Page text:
From Mendel's peas to personal genome sequencing, Genetics Unzipped brings you stories from the world of genes, genomes and DNA. In association with The Genetics Society.
We're exploring the genetic secrets of squid. Dr Sally Le Page chats with Dr Sarah McAnulty to find out what has made squid so difficult to genetically manipulate and how they do unusual things with their RNA. We then sit down with Professor Jamie Foster who has been sending glow-in-the-dark squid into space to find out more about our microbiome.
Nature, Nurture and 'The Wobble'
Presenter Dr Kat Arney explores the importance of randomness in genetics. How can we explain differences between individuals with identical nature and nurture? We look at how Ben Lehner’s worm-breaking research has changed our understanding of epigenetics.
Have a heart
In this episode of Genetics Unzipped, Dr Sally Le Page is delving into the seemingly science fiction world of xenotransplantation, that is, taking organs from animals and using them as organ transplants for humans. We chat with cardiologist Rohin Francis about the groundbreaking operation this year transplanting a genetically modified pig heart into a human, and we chat with Professor Angelika Schneike about how we can avoid getting more than we bargained for from pigs.
Face to face
In this episode of Genetics Unzipped, Dr Kat Arney is looking at the monkey in the mirror, investigating how flipped genetic switches and long-dead viruses make all the difference between our human faces and those of our closest primate relatives.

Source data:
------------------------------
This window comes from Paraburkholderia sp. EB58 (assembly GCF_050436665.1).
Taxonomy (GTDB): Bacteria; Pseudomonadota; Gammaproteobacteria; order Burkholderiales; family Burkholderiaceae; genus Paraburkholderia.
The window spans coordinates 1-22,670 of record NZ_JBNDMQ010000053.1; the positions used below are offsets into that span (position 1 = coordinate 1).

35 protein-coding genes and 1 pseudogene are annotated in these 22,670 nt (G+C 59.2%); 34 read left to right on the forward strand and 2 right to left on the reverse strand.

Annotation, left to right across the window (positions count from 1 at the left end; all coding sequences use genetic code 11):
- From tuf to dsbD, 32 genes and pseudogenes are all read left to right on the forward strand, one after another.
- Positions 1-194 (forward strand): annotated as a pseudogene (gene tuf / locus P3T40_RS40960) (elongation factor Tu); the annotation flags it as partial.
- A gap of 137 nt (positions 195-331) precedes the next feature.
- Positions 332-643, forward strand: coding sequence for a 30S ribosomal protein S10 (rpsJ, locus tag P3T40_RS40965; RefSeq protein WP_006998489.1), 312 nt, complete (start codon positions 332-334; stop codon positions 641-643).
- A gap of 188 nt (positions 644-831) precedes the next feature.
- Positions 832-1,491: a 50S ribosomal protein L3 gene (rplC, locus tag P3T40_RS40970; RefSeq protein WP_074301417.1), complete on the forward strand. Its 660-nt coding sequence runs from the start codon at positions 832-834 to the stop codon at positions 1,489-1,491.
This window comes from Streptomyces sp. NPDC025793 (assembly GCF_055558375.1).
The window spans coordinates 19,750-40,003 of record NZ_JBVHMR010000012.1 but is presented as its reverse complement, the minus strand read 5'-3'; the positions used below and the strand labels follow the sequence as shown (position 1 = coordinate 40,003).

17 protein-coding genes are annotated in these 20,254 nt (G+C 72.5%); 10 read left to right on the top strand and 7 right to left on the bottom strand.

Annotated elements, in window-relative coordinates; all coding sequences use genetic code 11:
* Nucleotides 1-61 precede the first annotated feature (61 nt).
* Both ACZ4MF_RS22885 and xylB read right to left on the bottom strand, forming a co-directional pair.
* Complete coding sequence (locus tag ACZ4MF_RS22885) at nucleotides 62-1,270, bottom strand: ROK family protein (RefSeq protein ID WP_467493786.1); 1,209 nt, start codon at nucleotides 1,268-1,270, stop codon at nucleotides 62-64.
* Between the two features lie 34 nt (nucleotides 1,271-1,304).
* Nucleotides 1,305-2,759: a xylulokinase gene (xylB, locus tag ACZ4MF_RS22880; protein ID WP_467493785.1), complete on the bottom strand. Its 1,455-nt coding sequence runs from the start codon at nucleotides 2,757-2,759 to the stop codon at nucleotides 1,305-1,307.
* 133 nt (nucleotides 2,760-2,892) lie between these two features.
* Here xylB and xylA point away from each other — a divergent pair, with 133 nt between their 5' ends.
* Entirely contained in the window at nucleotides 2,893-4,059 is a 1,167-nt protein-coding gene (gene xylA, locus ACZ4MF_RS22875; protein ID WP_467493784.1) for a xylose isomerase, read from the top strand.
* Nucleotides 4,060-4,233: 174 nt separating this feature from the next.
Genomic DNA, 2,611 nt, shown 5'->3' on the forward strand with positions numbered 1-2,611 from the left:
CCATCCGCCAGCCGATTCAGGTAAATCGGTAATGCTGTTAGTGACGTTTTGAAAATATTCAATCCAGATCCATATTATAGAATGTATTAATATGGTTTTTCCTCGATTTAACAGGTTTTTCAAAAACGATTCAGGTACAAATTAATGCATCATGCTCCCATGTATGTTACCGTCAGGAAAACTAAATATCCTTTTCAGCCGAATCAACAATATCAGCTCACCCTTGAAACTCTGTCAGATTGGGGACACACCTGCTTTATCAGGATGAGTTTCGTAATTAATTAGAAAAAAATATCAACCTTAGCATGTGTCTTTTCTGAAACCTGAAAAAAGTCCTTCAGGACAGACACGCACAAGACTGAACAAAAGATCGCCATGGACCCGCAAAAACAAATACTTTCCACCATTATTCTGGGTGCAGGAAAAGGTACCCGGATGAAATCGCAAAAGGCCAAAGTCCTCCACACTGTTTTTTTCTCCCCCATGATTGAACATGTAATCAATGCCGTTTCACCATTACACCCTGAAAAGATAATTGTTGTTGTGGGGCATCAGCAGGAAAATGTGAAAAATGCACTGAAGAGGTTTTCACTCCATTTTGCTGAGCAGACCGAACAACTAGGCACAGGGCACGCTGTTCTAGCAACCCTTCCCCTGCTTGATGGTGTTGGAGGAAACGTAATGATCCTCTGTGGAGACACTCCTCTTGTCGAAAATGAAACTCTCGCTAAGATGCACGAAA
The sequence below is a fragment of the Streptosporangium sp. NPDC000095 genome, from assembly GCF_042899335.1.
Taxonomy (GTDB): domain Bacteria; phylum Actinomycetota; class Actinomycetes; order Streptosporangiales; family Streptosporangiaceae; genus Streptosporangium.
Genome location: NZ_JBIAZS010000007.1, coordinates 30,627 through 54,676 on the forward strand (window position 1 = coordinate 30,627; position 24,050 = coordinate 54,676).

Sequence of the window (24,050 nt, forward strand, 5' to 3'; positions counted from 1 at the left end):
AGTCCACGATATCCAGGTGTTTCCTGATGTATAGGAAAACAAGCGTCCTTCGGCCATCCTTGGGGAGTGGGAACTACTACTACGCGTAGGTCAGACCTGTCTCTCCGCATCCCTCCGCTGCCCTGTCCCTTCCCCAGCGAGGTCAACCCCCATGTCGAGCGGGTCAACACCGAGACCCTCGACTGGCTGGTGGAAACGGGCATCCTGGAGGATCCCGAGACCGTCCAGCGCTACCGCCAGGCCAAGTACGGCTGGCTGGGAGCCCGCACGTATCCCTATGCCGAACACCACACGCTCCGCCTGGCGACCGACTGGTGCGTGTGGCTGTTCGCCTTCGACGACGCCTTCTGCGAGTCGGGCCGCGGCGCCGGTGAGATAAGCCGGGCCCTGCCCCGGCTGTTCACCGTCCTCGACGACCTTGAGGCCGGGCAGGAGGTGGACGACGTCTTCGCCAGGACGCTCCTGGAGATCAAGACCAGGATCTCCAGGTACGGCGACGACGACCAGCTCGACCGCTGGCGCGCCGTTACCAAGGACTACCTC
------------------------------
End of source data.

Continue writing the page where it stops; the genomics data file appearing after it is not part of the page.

We’re unpacking the science behind exosomes: one of the hottest new areas of research for both diagnosing and treating diseases.
Sex and the Single Cell
We’re exploring groundbreaking discoveries about the secret sex lives of cancer cells, and what it means for our understanding of tumour growth, evolution and treatment.
Love this podcast
Kat Arni presents with such enthusiasm. She really brings what she’s presenting to life.
Great series. Kat A obviously knows of what she talks. Pity about the music (and the thankfully only occasional ‘amusing’ noises off). The new book is good too. Keep it up.
I am a retired biology teacher who always had a great interest in genetics. In fact I was one of the students of the Open University to complete the first genetics course they offered. Some of my students have gone on to study genetics. I discovered this podcast and was immediately hooked. It is interesting and very well presented. Maybe a little technical for someone with little knowledge of biology. I really enjoy this podcast.